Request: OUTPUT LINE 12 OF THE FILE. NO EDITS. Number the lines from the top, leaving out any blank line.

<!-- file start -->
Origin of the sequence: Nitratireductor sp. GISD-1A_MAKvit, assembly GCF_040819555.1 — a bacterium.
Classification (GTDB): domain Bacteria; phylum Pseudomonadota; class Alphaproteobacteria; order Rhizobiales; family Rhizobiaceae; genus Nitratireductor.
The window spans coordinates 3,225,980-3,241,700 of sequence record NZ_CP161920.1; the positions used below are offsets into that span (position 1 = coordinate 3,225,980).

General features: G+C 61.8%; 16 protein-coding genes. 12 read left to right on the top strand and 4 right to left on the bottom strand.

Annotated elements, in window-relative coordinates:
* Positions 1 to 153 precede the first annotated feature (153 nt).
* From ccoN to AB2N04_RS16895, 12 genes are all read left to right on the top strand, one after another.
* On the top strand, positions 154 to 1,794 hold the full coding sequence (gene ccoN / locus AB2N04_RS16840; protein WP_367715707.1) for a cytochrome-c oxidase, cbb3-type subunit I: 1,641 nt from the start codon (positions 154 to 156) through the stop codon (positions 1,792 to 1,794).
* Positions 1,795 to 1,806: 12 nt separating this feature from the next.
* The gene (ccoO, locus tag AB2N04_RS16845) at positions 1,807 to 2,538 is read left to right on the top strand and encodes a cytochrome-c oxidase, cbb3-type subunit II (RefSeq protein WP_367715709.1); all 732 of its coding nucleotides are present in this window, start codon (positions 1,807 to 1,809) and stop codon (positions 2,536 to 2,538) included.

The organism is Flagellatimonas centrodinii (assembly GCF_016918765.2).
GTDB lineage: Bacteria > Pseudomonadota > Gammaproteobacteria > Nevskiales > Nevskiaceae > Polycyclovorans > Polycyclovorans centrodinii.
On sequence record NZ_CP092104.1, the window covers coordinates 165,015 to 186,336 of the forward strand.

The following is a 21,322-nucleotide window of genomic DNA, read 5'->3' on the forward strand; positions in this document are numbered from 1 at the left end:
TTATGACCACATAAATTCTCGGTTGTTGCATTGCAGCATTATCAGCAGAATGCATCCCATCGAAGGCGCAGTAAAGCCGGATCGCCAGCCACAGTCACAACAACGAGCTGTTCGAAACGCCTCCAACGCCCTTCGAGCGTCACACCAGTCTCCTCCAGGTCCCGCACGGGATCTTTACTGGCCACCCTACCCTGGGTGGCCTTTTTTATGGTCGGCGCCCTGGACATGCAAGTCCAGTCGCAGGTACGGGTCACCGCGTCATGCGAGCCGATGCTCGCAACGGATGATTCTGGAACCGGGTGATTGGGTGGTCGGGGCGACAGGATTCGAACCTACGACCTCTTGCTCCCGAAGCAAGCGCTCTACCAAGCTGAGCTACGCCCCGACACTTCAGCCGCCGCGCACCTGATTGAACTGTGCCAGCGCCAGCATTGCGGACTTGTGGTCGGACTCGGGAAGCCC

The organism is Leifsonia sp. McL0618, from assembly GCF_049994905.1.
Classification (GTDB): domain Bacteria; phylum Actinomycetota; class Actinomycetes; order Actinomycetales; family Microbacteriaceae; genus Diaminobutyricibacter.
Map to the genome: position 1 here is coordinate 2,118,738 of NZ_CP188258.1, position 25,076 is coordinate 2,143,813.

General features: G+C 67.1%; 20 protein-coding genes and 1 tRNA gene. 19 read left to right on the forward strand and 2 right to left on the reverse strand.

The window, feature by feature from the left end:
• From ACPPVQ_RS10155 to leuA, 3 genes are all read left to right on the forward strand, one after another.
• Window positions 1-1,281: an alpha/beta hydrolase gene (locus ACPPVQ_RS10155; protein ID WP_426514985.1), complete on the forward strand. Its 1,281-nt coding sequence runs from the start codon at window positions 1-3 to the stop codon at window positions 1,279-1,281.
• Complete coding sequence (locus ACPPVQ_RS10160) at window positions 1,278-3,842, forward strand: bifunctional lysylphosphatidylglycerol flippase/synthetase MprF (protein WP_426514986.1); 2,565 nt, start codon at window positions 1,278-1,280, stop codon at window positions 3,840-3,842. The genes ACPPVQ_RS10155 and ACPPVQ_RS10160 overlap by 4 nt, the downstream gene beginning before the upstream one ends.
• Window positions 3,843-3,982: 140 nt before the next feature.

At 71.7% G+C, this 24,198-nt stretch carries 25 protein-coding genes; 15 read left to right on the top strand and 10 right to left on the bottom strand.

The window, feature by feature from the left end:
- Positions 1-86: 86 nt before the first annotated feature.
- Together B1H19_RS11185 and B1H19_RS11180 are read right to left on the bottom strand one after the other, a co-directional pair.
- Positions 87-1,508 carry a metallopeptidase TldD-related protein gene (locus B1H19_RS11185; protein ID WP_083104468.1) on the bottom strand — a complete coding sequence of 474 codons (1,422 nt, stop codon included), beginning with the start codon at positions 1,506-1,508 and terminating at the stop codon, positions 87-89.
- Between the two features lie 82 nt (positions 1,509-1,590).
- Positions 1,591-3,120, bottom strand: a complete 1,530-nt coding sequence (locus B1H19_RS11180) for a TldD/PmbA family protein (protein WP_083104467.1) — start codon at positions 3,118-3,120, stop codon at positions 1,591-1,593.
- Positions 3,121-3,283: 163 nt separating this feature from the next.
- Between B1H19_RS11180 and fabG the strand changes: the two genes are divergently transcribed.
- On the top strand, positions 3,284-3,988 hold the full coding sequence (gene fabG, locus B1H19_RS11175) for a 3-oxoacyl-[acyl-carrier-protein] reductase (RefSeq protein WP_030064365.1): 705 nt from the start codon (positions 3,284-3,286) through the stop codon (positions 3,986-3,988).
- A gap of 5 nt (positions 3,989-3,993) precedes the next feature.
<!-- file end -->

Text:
GTDB lineage: Bacteria > Pseudomonadota > Gammaproteobacteria > Nevskiales > Nevskiaceae > Polycyclovorans > Polycyclovorans centrodinii.